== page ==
In Stats: SL Game a Chance for India to Solve Combination Problems
India are playing Sri Lanka on Sri Lanka in their final group game of the 2019 ICC World Cup on Saturday.
India are playing Sri Lanka on Sri Lanka in their final group game of the 2019 ICC World Cup on Saturday.(Photo: AP)

In Stats: SL Game a Chance for India to Solve Combination Problems

Team India will clash with Sri Lanka in the penultimate league stage fixture of the ICC World Cup 2019 on Saturday.

The two teams have clashed in ODIs more often than any other nations in the format and know a lot about each other.

(Gfx: Aroop Mishra/The Quint)

Team India has secured a semi-final berth, while Sri Lanka, who have been eliminated from the race to the semi-finals, will only be playing with the motive of causing an upset and to wind up their WC2019 campaign on a high.

Even if Sri Lanka can claim to hold the edge in contests against India at the World Cup, more recently (and for most part of this decade), Team India have had the wood over their southern neighbours.

(Gfx: Aroop Mishra/The Quint)

Not a Perfect Campaign for Team India

Despite qualifying for the semi-final, Team India’s World Cup 2019 campaign is far from perfect. There are several questions for which Team India is still searching for answers in their bid to turn in the complete performance.

The final league match against Sri Lanka provides Team India an opportunity to find ways to mend and find tune all the problem areas. Most of the questions about the combination are inter-connected, and hence Team India management need to start right at the top.

  1. Is the team management considering breaking up the opening combination of KL Rahul and Rohit Sharma, and instead bring in a specialist opener in Mayank Agarwal?
  2. If they decide the change up the opening combination, then is KL Rahul the best batsman to be slotted in at number four?
  3. Aren’t Rishabh Pant and Hardik Pandya players of similar temperament? Why is the team management persisting with two players ideally suited for the number six or number seven position, and using one of them at number four?
  4. What about Dinesh Karthik? What is his role in the batting line-up?
  5. What about Kuldeep Yadav’s form and confidence? The left-arm wrist spinner was dropped from the side for the previous match against Bangladesh. Is he in the team’s plans for the knockout games? What if India happen to play England in the semi-finals? It was after the match against England – when he conceded 72 runs in his 10 overs – that Kuldeep got dropped from the side.
  6. What about Ravindra Jadeja? Is he in the squad only to be substitute fielder?

Also Read : Despite No ODI Experience, Mayank Picked Because of Kohli, Shastri

(Gfx: Aroop Mishra/The Quint)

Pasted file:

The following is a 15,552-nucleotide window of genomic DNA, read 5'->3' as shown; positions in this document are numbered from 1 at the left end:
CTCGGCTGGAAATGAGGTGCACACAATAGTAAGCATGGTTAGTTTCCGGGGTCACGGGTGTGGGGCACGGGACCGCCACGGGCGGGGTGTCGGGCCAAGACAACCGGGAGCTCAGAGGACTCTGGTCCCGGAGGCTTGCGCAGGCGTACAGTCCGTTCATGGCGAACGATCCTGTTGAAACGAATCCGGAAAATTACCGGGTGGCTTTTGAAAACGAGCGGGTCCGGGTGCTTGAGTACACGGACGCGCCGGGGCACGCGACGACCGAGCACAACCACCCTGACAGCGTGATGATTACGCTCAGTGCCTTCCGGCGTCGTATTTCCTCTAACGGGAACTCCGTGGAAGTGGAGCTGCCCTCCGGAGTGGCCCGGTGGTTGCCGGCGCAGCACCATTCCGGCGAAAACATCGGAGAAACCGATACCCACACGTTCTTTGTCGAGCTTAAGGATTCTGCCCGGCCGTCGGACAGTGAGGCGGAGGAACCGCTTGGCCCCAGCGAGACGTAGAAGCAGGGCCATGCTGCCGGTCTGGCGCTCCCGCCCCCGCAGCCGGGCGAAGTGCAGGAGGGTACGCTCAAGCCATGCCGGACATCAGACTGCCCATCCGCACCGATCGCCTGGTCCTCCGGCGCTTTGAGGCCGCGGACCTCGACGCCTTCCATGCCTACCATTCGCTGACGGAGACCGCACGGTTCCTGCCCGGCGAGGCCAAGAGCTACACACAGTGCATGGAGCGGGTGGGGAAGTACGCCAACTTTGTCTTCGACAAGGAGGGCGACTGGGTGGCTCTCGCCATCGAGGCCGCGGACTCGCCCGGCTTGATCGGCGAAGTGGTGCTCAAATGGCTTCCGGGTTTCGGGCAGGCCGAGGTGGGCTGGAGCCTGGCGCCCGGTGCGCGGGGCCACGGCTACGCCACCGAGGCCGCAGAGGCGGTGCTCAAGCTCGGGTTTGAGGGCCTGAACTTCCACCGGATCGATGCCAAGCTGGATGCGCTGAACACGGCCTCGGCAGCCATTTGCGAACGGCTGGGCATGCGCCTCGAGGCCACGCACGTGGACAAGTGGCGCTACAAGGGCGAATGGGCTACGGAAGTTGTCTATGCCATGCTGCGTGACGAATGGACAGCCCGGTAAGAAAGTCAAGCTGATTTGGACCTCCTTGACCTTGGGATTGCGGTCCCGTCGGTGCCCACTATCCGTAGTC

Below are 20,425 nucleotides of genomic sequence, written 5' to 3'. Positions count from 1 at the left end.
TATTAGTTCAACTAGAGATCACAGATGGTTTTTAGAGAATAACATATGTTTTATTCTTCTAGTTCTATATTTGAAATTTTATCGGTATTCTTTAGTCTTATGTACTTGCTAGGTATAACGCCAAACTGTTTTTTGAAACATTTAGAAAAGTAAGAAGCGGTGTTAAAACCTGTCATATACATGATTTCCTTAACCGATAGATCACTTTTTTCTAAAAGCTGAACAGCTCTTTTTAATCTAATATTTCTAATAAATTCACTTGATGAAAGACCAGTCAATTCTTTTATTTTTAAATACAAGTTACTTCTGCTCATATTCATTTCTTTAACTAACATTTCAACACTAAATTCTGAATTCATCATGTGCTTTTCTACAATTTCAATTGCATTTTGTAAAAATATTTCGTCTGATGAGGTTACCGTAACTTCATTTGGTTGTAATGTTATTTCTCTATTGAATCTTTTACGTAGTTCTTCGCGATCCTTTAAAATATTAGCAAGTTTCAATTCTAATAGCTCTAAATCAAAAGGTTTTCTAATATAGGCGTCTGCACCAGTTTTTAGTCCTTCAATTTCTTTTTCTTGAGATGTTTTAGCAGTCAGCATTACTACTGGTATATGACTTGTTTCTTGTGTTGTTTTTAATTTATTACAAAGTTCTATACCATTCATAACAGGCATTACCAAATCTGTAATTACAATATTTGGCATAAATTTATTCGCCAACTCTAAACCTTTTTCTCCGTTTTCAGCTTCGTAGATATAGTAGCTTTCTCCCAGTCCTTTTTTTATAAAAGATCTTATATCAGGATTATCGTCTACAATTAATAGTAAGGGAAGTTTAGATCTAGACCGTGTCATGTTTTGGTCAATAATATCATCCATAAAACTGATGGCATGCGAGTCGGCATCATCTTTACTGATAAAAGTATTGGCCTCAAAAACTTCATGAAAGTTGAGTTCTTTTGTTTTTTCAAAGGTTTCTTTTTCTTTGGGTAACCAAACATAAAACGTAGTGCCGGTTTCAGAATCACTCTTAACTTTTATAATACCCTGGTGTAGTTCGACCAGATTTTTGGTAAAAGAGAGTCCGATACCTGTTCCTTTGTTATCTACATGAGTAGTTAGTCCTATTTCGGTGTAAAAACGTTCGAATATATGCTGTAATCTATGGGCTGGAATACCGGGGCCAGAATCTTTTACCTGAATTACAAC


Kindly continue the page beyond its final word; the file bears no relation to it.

Virat Kohli Due

Except the opening match against South Africa, Virat Kohli has batted beautifully every other time he has walked to the crease. However, the one thing that is being unreasonably held against him – by a large section of fans and a handful of experts alike – is that he has not made a three-figure score yet. It is being held against Kohli that in a line-up where the middle-order isn’t firing, Kohli should be batting longer and converting his 50s to three-figure scores. Why the fascination with a hundred?

That is an extremely unreasonable expectation, for Kohli has scored a good number of runs and those runs have generally resulted in India wins. Why is there the expectation that he will score a hundred every time he walks out to bat? He isn’t a machine, right? Also, why are there expectations on Kohli (to score a hundred) and Rohit Sharma (to score a double hundred) alone? Aren’t there other capable batsmen in the team?

On Saturday, Virat Kohli will be up against his favourite opposition; his punching bag even.

Also Read : There Is Huge Gap Between Kohli & The Rest of World: Brian Lara

(Photo: AP)

Even if Virat Kohli doesn’t get a hundred on Saturday, but gets the classiest 50s, 60s, 70s, 80s or 90s – and contributes to an Indian win – I’ll take that gladly.

Some of the valuable non-100 knocks by Indian batsmen in ODIs

  1. Kris Srikkanth’s 38 (v Pak) in the World Cup Final, 1983
  2. Yuvraj Singh’s 84 (v Aus) in the ICC Knockout Quarter-Final, 2000
  3. Navjot Sidhu’s 93 (v Pak) in the World Cup Quarter-Final, 1996
  4. Sachin Tendulkar’s 98 (v Pak) in the World Cup, 2003
  5. Gautam Gambhir’s 97 (v SL) in the World Cup Final, 2011

100s are man-made milestones. For cricketers, there are man-made milestones, and other milestones – such as contributing to important wins, scoring the winning runs, remaining not out when the win was achieved, so on and so forth. The latter kind are the more satisfying ones. I hope the cricket loving public learn to appreciate the ‘other’ kind of milestones too.

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